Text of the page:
• by mdm42 (244204)
              My car has no computer, you insensitive clod!
          • In long-term maintenance, manual transmissions are far more reliable. They can use new fluid maybe once every 70k-100k miles and eventually the synchros will wear out (making shifting less convenient but still possible), apart from that they're rock-solid-reliable. You'll get better mileage, better performance, better engine wear (since auto gearboxes can't recognize a hill, they keep the revs low and often cause pinging), and lower initial and running costs on the gearbox itself.

            All modern manuals have a c

          • Those right there are 2 reasons why one would want to choose manual transmission.

            Safety is a third reason to drive manual over automatic. When was the last time you heard of someone "accidentally hitting the accelerator instead of the brake" using a manual? I can't think of a single time that has happened but I'm sure someone will pull up the lone time this happened.

            Then of course there's the fact that it is much more fun to drive a manual than an automatic.

            Alas, people have grown lazy and i
            • by danbert8 (1024253)

              I hit the accelerator all the time when I brake... It's call heel-toe downshifting ;) But seriously, it is nice to have an engine disconnect pedal convenient to prevent problems.

              Almost all of the problems with automatics and manuals that people are discussing here are bull. It comes down to personal preference at this point if you enjoy shifting or you could care less what gears do in a car. I personally like the benefit no one discusses about manuals: It limits who asks if they can drive my car :P It also

              • by Loether (769074)

                Agree, I love my wife but, I got a manual so she would never drive my car. That and they are far more fun!

                • by danbert8 (1024253)

                  Why not teach the wife to drive stick? My girlfriend knows, but she isn't particularly good at it. I'm going to rectify that this summer because I've already told her that I don't plan on ever buying an automatic again (and by extension, us if we get married).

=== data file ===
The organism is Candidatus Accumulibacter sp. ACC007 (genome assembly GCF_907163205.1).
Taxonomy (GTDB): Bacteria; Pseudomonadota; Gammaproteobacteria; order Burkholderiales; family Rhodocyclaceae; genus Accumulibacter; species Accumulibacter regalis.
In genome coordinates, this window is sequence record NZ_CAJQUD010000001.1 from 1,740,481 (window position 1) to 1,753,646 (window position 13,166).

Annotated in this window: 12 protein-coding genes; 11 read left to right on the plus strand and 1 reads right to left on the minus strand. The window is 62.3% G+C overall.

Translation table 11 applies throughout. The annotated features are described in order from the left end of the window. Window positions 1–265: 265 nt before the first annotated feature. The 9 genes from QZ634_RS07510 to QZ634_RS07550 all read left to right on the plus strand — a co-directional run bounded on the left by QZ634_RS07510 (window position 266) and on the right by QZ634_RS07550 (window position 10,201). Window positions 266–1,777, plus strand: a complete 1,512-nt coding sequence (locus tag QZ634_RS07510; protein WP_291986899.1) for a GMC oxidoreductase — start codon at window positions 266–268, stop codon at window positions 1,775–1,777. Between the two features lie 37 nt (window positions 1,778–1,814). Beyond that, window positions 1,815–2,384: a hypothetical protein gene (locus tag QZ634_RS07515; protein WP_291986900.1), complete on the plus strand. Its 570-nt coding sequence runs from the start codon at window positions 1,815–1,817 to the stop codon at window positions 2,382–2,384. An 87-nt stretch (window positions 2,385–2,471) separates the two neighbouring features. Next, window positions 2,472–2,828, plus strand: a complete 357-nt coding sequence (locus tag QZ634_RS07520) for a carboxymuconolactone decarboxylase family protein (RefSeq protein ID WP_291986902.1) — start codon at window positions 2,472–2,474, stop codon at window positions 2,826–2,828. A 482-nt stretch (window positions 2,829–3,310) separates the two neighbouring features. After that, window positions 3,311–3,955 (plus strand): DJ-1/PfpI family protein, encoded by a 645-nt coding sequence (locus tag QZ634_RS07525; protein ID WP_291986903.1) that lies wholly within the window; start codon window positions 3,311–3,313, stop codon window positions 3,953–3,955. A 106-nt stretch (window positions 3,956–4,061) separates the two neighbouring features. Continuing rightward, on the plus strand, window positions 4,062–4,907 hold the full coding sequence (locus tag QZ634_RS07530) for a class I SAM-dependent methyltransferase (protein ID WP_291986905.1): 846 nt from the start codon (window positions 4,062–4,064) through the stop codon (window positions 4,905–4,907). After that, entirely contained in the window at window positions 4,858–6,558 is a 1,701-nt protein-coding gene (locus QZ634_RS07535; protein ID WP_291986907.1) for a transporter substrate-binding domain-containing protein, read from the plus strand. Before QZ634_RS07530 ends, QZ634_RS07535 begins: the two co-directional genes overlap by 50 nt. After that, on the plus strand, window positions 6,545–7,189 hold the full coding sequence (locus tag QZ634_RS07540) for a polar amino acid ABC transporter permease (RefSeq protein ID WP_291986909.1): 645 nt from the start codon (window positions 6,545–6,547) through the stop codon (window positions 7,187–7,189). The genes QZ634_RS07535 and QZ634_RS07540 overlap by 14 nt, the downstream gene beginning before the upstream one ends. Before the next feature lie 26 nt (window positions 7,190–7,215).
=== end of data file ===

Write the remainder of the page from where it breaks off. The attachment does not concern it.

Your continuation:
• by Loether (769074)

                    I've actually tried to teach her. I think it would be good for her to know how to drive a standard. She's not bad at it, she just doesn't feel comfortable yet.

                • by idontgno (624372)

                  I tried that. She decided she didn't like being excluded and demanded I teach her how to drive the manual. I did. She proceeded to burn out two clutches because she didn't believe me about riding the clutch pedal. She DID believe the mechanic who installed the third clutch, though. Her husband, COMPLETELY WRONG. Random stranger in a greasy overall? GOD'S OWN TRUTH.

                  Marriage. Feh.

                  What were we talking about?

            • by arth1 (260657)

              Safety is a third reason to drive manual over automatic. When was the last time you heard of someone "accidentally hitting the accelerator instead of the brake" using a manual? I can't think of a single time that has happened but I'm sure someone will pull up the lone time this happened.

              Another issue are the drivers who have killed themselves or others when the brakes went warm, because they didn't know how to engine brake when going down long declines. The mountains in BC are infamous for that.
              Sure, paddle shifters can alleviate the problem, if only drivers used them. They don't; the typical American automatic driver thinks paddles are only useful to gear down to go faster, not gear down to go slower.

              The problem, as I see it, is with technology not being used for assisting those who kno

          • by Nemyst (1383049)
            Perhaps more traditional transmissions, yes. Things like CVT (continuous variable transmission), however, were designed specifically to always give the best possible ratio and so invariably consume less fuel than manuals. It's like having an infinite amount of gears and being able to dynamically choose the best gear at any point in time.
          • by D1G1T (1136467)
            Depends on the vehicle and what you are doing. Manual on an underpowered economy car with poor handling is just a chore. Manual on something with good handling and torque is a joy. Manual on a Jeep 4WD on the road is a chore. Manual on a Jeep 4WD in sand dunes is OMG so much fun. Macs have a manual/auto switch so you don't have to choose.
            • by meustrus (1588597)

              Macs have a manual/auto switch so you don't have to choose.

              Too many Slashdotters hate on the Mac without really considering that it's Unix, so you can do a lot of things with it straight from the Linux ecosystem. There are at least two (command line) package managers I know of that even try to maintain cross-compatible binaries for the Darwin platform. That earns it a special place for geeks like myself tired of trying to maintain things X11 configuration files (the newish auto-configuration systems make it

              • by harrkev (623093)

                Many people, like me, hate Apple just because of the way the company behaves. The "walled garden" of the iTunes store plus no allowance for 3rd party stores smells too much like censorship to me. Plus their rediculous money-grab wanting 30% of any in-app purchases from places like the Kindle and Nook stores and dropbox. If I am going to drop a few hundred on a device, I want to be the one who decides what goes on there. I would hate having to play "mother may I" with a company to intall the appls that t